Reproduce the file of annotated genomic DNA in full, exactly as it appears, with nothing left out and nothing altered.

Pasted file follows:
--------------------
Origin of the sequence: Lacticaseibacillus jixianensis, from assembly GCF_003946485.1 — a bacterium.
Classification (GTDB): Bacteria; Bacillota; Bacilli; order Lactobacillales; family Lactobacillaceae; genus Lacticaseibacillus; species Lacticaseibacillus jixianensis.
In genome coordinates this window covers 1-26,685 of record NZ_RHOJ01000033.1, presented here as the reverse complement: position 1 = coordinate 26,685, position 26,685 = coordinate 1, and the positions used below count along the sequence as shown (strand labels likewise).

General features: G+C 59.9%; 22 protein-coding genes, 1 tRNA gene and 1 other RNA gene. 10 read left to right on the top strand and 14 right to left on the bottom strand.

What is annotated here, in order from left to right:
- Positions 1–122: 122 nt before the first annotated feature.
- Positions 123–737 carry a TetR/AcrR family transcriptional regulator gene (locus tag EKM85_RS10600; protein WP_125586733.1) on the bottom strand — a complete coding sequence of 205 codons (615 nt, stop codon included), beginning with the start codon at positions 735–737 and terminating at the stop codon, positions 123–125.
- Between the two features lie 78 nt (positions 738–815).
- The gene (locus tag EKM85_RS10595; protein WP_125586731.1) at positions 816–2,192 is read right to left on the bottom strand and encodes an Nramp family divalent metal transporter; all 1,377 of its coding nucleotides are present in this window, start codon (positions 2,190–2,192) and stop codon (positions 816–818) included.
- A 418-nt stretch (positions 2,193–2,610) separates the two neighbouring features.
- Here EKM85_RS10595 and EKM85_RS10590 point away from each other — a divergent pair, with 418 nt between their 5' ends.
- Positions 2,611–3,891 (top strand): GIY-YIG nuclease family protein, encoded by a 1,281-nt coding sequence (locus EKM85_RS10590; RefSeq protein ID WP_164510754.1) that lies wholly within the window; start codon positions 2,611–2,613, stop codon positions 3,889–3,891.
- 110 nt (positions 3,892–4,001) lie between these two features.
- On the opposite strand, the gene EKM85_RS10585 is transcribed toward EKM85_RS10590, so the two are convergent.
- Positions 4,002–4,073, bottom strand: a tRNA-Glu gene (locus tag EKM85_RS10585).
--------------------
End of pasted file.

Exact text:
Origin of the sequence: Lacticaseibacillus jixianensis, from assembly GCF_003946485.1 — a bacterium.
Classification (GTDB): Bacteria; Bacillota; Bacilli; order Lactobacillales; family Lactobacillaceae; genus Lacticaseibacillus; species Lacticaseibacillus jixianensis.
In genome coordinates this window covers 1-26,685 of record NZ_RHOJ01000033.1, presented here as the reverse complement: position 1 = coordinate 26,685, position 26,685 = coordinate 1, and the positions used below count along the sequence as shown (strand labels likewise).

General features: G+C 59.9%; 22 protein-coding genes, 1 tRNA gene and 1 other RNA gene. 10 read left to right on the top strand and 14 right to left on the bottom strand.

What is annotated here, in order from left to right:
- Positions 1–122: 122 nt before the first annotated feature.
- Positions 123–737 carry a TetR/AcrR family transcriptional regulator gene (locus tag EKM85_RS10600; protein WP_125586733.1) on the bottom strand — a complete coding sequence of 205 codons (615 nt, stop codon included), beginning with the start codon at positions 735–737 and terminating at the stop codon, positions 123–125.
- Between the two features lie 78 nt (positions 738–815).
- The gene (locus tag EKM85_RS10595; protein WP_125586731.1) at positions 816–2,192 is read right to left on the bottom strand and encodes an Nramp family divalent metal transporter; all 1,377 of its coding nucleotides are present in this window, start codon (positions 2,190–2,192) and stop codon (positions 816–818) included.
- A 418-nt stretch (positions 2,193–2,610) separates the two neighbouring features.
- Here EKM85_RS10595 and EKM85_RS10590 point away from each other — a divergent pair, with 418 nt between their 5' ends.
- Positions 2,611–3,891 (top strand): GIY-YIG nuclease family protein, encoded by a 1,281-nt coding sequence (locus EKM85_RS10590; RefSeq protein ID WP_164510754.1) that lies wholly within the window; start codon positions 2,611–2,613, stop codon positions 3,889–3,891.
- 110 nt (positions 3,892–4,001) lie between these two features.
- On the opposite strand, the gene EKM85_RS10585 is transcribed toward EKM85_RS10590, so the two are convergent.
- Positions 4,002–4,073, bottom strand: a tRNA-Glu gene (locus tag EKM85_RS10585).